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Dolphins have ‘wingmen’ just like humans! Study shows men team up to court women and increase their chances of procreating
- Male bottlenose dolphins form tactical alliances to court females together
- Some alliances also work together as larger groups, forming a multi-level society
- It used to be thought that strategic collaboration was unique to humans
- Due to their bonds, the male dolphins have more time to seduce their partner
It turns out that hiring a ‘wingman’ to help you find a mate isn’t just reserved for Ocean nightclub – dolphins use the same technique in the deep blue itself!
Male bottlenose dolphins appear to form tactical alliances with other males, who will then compete together against rival alliances for access to females.
A research team led by the University of Bristol studied the marine mammals and found that they form more alliances than any other species.
They also found that different groups of allied dolphins will work together, allowing males to spend more time with the females they chase, resulting in the long-term benefit of reproductive success.
Co-lead author Dr. Stephanie King said: “Our work emphasizes that dolphin societies, as well as those of non-human primates, are valuable model systems for understanding human social and cognitive evolution.”
Male bottlenose dolphins appear to form tactical alliances with other males, who will then compete together against rival alliances for access to females. Pictured are six allied men with a female partner
The researchers from the UK, US and Switzerland observed 121 adult male Indo-Pacific bottlenose dolphins in Shark Bay, Western Australia. Pictured are four male allies and a female
People make tactical partnerships within international trade, military, family unit and many other situations.
“Collaboration between allies is widespread in human societies and one of the hallmarks of our success,” said Dr. king.
Our ability to do this was once thought to differentiate us from our chimpanzee ancestors, and was born from the evolution of pair bonds and males caring as parents.
However, a study published today in The Proceedings of the National Academy of Sciences found that shared childcare is not essential for team building in nature.
Study co-lead author Professor Richard Connor, of the University of Massachusetts, said: “Our results show that alliances between groups can emerge without these characteristics, from a social and mating system more similar to chimpanzees.”
Not only did the scientists see male dolphins working together, but the alliances forming as part of a three-tier society. Pictured is a trio of men with a woman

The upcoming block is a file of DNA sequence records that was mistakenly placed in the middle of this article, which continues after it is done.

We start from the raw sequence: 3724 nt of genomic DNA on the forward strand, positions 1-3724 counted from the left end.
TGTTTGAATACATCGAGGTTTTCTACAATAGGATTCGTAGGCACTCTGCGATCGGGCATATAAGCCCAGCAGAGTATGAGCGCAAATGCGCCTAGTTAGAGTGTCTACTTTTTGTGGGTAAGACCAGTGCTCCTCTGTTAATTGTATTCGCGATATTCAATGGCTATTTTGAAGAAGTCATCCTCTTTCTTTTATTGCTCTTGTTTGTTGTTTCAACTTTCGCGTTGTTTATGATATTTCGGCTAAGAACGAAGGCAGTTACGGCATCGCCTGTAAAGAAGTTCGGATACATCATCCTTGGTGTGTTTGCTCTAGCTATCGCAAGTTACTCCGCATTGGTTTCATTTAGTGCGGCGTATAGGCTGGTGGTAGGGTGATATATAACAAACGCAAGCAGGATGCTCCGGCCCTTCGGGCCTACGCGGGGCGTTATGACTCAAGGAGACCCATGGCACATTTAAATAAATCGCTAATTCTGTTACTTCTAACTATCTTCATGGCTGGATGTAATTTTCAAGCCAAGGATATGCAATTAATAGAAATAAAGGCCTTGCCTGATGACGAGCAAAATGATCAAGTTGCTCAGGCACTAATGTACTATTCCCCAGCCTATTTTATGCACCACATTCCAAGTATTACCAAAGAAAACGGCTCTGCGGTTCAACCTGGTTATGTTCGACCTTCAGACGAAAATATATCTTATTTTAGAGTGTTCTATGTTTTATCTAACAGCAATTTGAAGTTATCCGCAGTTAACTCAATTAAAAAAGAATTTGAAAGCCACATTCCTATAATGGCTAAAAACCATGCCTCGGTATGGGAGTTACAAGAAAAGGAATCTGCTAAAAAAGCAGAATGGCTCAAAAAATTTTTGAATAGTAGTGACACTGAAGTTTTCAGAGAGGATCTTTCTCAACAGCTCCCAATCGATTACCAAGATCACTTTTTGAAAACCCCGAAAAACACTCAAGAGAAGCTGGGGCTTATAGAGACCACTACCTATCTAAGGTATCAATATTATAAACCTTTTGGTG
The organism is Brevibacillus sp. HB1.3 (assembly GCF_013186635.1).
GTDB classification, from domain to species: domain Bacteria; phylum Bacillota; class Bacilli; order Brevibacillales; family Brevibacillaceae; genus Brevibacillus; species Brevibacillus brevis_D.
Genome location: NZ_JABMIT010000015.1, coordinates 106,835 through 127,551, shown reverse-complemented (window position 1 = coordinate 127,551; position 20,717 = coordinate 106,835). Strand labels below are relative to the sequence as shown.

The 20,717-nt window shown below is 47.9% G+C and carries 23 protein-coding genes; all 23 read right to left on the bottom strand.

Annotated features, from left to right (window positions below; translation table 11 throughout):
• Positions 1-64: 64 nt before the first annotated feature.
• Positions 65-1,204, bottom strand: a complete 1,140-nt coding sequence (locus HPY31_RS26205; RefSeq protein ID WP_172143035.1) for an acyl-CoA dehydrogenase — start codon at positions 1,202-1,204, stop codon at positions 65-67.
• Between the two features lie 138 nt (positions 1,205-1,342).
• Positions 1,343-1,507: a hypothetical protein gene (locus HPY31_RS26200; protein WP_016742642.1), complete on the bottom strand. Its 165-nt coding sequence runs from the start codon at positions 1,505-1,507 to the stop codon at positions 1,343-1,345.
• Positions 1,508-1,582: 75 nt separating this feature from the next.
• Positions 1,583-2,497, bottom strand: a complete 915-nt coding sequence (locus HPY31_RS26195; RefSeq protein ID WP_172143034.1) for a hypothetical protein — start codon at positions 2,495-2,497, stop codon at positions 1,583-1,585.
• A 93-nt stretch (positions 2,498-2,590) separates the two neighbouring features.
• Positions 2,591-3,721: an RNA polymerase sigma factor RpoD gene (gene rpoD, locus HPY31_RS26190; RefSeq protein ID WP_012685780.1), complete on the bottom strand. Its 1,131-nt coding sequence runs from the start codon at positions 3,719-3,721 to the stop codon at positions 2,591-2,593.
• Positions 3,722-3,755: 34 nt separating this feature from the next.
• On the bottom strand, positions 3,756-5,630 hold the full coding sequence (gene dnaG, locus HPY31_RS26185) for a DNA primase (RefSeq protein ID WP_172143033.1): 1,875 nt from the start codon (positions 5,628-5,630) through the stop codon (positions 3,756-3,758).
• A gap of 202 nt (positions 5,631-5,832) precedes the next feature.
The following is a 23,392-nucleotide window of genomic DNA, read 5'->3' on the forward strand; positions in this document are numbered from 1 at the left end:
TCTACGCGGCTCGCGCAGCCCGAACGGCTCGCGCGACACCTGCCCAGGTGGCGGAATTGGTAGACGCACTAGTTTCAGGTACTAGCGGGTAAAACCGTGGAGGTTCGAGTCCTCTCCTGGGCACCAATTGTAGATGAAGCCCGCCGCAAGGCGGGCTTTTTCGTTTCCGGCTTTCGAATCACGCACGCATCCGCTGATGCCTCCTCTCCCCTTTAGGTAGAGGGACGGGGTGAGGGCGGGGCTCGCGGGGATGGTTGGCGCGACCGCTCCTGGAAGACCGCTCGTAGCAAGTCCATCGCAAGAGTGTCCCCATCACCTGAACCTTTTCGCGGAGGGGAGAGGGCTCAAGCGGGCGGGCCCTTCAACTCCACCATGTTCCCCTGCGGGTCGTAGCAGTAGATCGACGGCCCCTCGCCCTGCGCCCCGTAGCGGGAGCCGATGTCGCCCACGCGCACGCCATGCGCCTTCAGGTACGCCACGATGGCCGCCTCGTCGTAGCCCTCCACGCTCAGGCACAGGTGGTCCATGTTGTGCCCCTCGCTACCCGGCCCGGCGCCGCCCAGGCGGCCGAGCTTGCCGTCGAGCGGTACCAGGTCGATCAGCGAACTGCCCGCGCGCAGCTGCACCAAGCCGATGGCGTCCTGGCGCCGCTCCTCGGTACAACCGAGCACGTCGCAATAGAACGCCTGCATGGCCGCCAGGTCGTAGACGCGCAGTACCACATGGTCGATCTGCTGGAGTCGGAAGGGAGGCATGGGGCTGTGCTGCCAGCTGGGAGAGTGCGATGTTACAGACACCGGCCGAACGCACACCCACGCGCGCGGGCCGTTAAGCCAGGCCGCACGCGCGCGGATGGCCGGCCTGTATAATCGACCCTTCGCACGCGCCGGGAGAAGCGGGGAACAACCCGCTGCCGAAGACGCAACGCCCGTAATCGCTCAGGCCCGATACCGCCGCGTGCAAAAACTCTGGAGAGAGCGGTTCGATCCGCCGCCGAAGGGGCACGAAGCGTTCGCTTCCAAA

MALE DOLPHINS WHISPER TO EACH OTHER TO FORM ALLIANCES
Experts at the University of Bristol found that dolphins whistle at each other as part of a male bonding ritual.
It is a less time consuming way to maintain weaker alliances than other physical bonding activities such as patting and rubbing.
This is an important interaction to maintain as groups grow and competition for resources increases.
The researchers from the UK, US and Switzerland observed 121 adult male Indo-Pacific bottlenose dolphins in Shark Bay, Western Australia.
They witnessed not only male dolphins working together, but the alliances forming as part of a three-tier society.
First-order alliances are formed between a male dolphin and two or three other individuals who court the female together, steal them from other alliances or defend them from attacks.
Some first-order alliances then work together to form second-order alliances, creating groups of four to fourteen cooperating dolphins.
These then compete with other second-order alliances over access to female dolphins, or join forces again to forge third-order alliances.
The strategic groups allow individuals to spend a longer time with potential partners, as opposed to in competition.
dr. King added: ‘Not only have we shown that male bottlenose dolphins form the largest known multi-level alliance network outside of humans, but that inter-group cooperative relationships, rather than just alliance size, allow males to spend more time with females,’ thus their reproductive success.’
dr. Simon Allen, senior lecturer at Bristol’s School of Biological Sciences, added: ‘We show that the duration for which these teams of male dolphins accompany females depends on good ties with third-order allies, i.e. social ties between alliances. leads to long-term benefits for these men.
The research has shed light on how to acquire character traits previously thought of as uniquely human.
Dolphins have regional accents influenced by where they live, study finds
Dolphins’ distinctive whistles are influenced by where they live — just like regional accents in humans, a new study has found.
Bottlenose dolphins have distinctive whistles that they use to identify each other. These sounds are unique to each animal.
However, the new study found that the acoustic characteristics of each dolphin’s whistles are influenced by the local habitat and community.
The team says the local ocean environment — such as areas of seagrass or muddy seabeds — played a much bigger role in these whistles than genetics.
Read more here